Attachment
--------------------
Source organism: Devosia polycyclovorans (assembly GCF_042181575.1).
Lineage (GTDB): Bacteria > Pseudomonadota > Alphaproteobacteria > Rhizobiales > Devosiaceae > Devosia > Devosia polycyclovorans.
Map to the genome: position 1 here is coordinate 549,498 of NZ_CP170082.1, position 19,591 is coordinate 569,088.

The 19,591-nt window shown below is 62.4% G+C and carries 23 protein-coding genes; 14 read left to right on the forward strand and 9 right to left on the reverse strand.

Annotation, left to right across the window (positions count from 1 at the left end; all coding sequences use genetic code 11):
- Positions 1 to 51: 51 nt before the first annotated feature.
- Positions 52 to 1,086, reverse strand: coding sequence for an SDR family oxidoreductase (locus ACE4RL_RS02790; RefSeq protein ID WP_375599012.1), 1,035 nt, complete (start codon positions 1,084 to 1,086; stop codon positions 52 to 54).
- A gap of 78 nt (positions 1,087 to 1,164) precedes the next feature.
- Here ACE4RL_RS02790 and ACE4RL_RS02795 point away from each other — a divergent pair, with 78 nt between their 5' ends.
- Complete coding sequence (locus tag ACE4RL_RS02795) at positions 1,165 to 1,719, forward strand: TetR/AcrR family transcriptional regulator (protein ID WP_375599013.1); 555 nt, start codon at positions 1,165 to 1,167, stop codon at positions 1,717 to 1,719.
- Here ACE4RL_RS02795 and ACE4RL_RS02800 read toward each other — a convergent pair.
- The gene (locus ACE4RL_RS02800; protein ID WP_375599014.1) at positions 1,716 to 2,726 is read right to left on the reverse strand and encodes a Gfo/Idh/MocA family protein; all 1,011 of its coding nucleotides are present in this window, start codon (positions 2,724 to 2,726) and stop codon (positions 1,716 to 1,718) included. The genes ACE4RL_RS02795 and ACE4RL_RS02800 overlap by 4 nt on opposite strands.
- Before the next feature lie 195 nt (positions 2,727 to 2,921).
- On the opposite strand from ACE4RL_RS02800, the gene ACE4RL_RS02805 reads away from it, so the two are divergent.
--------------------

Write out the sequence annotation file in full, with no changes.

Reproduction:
Source organism: Devosia polycyclovorans (assembly GCF_042181575.1).
Lineage (GTDB): Bacteria > Pseudomonadota > Alphaproteobacteria > Rhizobiales > Devosiaceae > Devosia > Devosia polycyclovorans.
Map to the genome: position 1 here is coordinate 549,498 of NZ_CP170082.1, position 19,591 is coordinate 569,088.

The 19,591-nt window shown below is 62.4% G+C and carries 23 protein-coding genes; 14 read left to right on the forward strand and 9 right to left on the reverse strand.

Annotation, left to right across the window (positions count from 1 at the left end; all coding sequences use genetic code 11):
- Positions 1 to 51: 51 nt before the first annotated feature.
- Positions 52 to 1,086, reverse strand: coding sequence for an SDR family oxidoreductase (locus ACE4RL_RS02790; RefSeq protein ID WP_375599012.1), 1,035 nt, complete (start codon positions 1,084 to 1,086; stop codon positions 52 to 54).
- A gap of 78 nt (positions 1,087 to 1,164) precedes the next feature.
- Here ACE4RL_RS02790 and ACE4RL_RS02795 point away from each other — a divergent pair, with 78 nt between their 5' ends.
- Complete coding sequence (locus tag ACE4RL_RS02795) at positions 1,165 to 1,719, forward strand: TetR/AcrR family transcriptional regulator (protein ID WP_375599013.1); 555 nt, start codon at positions 1,165 to 1,167, stop codon at positions 1,717 to 1,719.
- Here ACE4RL_RS02795 and ACE4RL_RS02800 read toward each other — a convergent pair.
- The gene (locus ACE4RL_RS02800; protein ID WP_375599014.1) at positions 1,716 to 2,726 is read right to left on the reverse strand and encodes a Gfo/Idh/MocA family protein; all 1,011 of its coding nucleotides are present in this window, start codon (positions 2,724 to 2,726) and stop codon (positions 1,716 to 1,718) included. The genes ACE4RL_RS02795 and ACE4RL_RS02800 overlap by 4 nt on opposite strands.
- Before the next feature lie 195 nt (positions 2,727 to 2,921).
- On the opposite strand from ACE4RL_RS02800, the gene ACE4RL_RS02805 reads away from it, so the two are divergent.